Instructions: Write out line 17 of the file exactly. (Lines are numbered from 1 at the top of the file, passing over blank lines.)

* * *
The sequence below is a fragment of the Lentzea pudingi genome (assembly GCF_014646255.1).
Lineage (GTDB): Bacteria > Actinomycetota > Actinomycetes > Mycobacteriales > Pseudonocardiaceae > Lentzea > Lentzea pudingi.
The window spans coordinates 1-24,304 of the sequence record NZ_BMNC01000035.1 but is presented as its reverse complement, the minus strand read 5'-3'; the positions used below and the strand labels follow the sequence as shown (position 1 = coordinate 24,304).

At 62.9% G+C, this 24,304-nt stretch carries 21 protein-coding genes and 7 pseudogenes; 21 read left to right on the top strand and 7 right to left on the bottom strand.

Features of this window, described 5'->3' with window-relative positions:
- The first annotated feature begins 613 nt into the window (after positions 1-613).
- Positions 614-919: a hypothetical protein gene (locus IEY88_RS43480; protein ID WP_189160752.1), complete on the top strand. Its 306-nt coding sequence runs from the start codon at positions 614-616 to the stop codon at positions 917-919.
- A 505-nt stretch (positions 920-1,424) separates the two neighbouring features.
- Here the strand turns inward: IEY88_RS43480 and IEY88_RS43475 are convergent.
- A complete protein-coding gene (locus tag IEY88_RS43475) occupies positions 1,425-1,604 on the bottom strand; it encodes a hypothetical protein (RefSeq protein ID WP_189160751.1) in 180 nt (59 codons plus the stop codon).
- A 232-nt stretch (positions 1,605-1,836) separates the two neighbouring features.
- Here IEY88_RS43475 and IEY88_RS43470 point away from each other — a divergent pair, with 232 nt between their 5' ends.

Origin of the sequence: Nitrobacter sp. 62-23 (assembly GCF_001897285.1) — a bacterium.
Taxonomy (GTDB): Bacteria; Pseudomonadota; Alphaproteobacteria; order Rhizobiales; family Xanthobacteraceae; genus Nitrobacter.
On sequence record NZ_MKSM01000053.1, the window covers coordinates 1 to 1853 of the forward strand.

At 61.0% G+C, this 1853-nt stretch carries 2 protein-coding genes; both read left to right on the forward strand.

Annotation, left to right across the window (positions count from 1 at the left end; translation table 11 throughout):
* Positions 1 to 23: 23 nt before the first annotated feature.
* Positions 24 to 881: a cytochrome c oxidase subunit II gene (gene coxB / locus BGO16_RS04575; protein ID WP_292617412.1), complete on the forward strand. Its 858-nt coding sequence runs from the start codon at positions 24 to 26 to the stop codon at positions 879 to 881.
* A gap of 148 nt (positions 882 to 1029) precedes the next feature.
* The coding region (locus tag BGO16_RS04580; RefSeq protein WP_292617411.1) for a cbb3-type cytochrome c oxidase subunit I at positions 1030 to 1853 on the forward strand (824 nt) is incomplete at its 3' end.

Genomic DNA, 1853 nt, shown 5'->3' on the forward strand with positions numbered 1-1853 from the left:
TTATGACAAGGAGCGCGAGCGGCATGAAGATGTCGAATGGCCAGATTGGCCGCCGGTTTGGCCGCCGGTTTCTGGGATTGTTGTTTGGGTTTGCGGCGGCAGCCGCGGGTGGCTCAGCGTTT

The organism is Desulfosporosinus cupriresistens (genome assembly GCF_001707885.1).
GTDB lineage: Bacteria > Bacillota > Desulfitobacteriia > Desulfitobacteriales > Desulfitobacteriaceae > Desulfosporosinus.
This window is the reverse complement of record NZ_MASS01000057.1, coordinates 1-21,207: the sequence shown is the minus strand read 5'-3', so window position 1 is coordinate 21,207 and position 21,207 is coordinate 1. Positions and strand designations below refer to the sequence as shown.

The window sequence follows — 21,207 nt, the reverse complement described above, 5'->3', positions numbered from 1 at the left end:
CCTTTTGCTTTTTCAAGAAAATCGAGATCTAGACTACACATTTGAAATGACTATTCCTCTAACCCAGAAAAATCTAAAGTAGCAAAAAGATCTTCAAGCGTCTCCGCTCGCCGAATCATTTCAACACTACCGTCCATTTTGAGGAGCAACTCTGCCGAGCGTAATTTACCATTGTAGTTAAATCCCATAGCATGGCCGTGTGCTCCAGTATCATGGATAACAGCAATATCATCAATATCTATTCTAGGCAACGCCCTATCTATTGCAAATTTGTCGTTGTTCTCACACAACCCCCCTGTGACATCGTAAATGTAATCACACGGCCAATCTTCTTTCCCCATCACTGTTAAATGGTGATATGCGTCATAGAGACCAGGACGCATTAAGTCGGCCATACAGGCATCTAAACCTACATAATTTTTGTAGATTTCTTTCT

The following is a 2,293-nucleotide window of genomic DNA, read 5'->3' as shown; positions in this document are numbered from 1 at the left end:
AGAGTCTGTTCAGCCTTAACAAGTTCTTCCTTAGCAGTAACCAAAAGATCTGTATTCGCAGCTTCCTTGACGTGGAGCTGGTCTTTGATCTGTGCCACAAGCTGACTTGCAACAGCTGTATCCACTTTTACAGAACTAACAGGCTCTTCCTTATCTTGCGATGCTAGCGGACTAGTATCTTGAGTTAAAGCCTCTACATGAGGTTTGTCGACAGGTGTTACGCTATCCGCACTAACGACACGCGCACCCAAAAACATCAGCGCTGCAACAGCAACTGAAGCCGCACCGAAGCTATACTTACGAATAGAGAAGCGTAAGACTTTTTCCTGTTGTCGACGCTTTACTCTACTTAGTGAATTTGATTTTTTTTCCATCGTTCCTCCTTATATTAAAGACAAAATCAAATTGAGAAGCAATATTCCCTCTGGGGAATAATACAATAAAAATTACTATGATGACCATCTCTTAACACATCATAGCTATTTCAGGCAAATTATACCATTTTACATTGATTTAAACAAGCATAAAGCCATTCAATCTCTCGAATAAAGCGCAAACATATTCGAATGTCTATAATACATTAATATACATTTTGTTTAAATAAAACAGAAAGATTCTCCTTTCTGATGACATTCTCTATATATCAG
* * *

Annotation, left to right across the window (positions count from 1 at the left end; translation table 11 throughout):